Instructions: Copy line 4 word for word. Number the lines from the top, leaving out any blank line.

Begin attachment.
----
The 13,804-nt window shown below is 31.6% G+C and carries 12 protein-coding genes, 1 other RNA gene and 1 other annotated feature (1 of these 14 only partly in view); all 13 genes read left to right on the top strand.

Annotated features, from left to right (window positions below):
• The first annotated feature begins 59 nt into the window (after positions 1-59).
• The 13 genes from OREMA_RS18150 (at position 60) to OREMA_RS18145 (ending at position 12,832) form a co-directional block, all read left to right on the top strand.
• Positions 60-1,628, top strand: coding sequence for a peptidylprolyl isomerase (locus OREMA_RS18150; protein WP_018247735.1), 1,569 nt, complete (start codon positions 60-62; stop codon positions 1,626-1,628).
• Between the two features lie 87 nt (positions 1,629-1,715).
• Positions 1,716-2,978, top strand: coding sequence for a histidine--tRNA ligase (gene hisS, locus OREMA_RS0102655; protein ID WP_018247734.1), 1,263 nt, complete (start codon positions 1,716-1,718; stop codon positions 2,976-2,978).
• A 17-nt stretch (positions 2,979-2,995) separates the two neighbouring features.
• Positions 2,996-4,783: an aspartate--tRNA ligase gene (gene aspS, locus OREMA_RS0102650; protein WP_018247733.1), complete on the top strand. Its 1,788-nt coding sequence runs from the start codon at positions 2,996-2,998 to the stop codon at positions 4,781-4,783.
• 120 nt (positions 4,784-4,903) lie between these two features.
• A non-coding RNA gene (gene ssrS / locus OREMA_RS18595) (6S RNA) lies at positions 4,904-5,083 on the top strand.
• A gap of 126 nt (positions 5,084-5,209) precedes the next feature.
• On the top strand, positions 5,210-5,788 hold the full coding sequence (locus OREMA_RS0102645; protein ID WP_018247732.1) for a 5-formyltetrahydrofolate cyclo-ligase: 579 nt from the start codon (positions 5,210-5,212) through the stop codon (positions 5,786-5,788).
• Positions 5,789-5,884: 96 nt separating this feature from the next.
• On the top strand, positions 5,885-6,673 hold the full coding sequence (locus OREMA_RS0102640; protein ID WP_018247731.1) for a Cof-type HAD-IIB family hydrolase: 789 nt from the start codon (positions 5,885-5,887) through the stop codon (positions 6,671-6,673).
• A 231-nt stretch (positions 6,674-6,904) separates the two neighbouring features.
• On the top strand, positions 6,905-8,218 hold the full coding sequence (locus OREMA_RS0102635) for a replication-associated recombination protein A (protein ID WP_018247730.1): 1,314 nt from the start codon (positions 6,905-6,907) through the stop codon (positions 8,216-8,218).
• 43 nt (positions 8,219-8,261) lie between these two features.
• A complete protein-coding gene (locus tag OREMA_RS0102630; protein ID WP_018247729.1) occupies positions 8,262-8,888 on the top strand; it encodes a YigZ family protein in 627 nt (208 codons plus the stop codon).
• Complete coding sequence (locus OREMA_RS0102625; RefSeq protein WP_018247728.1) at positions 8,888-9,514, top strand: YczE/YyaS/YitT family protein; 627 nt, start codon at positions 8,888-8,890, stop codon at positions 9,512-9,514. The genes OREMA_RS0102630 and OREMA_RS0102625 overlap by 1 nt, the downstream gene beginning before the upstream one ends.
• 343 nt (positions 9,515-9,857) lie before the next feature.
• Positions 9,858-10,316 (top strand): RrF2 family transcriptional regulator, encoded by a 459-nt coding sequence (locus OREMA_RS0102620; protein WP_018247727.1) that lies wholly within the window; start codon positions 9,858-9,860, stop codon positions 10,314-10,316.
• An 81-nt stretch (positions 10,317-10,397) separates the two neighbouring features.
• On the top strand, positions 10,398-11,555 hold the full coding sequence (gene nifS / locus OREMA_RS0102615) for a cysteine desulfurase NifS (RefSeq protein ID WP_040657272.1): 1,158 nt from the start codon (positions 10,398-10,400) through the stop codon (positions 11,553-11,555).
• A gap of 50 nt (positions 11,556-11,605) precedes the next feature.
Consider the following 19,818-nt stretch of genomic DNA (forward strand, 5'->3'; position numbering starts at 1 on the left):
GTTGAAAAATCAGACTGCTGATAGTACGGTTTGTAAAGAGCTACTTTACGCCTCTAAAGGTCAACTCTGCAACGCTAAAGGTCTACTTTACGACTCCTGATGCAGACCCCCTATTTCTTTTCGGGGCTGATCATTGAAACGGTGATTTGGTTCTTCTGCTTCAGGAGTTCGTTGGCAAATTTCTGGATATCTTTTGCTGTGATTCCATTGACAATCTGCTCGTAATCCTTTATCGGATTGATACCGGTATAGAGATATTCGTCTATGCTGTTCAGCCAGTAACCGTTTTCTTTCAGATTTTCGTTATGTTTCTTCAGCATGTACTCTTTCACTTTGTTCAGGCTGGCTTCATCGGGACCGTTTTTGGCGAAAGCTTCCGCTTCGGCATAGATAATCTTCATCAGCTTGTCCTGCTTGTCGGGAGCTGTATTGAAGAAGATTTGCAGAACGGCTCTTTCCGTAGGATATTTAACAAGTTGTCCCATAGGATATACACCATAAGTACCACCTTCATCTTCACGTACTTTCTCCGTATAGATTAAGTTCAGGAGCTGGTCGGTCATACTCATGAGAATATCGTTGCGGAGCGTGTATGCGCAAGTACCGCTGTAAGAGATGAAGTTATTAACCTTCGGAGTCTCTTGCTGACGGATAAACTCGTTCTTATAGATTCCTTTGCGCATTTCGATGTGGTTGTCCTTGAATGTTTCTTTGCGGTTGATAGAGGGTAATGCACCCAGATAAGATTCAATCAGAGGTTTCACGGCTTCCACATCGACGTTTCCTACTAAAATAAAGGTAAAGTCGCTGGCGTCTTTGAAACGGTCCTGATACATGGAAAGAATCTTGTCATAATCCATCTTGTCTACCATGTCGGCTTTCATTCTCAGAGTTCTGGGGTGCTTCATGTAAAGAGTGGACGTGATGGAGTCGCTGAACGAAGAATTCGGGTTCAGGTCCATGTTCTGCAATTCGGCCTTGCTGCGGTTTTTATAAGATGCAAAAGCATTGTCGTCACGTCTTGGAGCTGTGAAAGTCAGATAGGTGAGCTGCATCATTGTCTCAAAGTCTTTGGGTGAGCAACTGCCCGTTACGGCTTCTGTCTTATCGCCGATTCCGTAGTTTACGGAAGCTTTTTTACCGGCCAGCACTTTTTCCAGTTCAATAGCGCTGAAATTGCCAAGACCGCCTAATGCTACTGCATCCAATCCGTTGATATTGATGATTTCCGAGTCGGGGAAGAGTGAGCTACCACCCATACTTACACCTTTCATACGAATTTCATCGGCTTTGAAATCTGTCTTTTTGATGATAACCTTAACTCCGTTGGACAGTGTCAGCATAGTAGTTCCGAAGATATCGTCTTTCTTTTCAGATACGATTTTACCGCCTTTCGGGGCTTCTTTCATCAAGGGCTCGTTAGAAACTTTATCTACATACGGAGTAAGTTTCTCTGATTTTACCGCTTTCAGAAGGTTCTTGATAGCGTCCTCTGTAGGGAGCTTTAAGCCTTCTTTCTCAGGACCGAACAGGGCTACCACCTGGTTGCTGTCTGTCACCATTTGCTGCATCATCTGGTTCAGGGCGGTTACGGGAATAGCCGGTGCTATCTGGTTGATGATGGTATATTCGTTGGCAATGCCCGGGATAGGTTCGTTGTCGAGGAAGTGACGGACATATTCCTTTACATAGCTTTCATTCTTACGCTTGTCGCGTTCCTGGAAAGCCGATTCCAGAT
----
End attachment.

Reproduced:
• The 13 genes from OREMA_RS18150 (at position 60) to OREMA_RS18145 (ending at position 12,832) form a co-directional block, all read left to right on the top strand.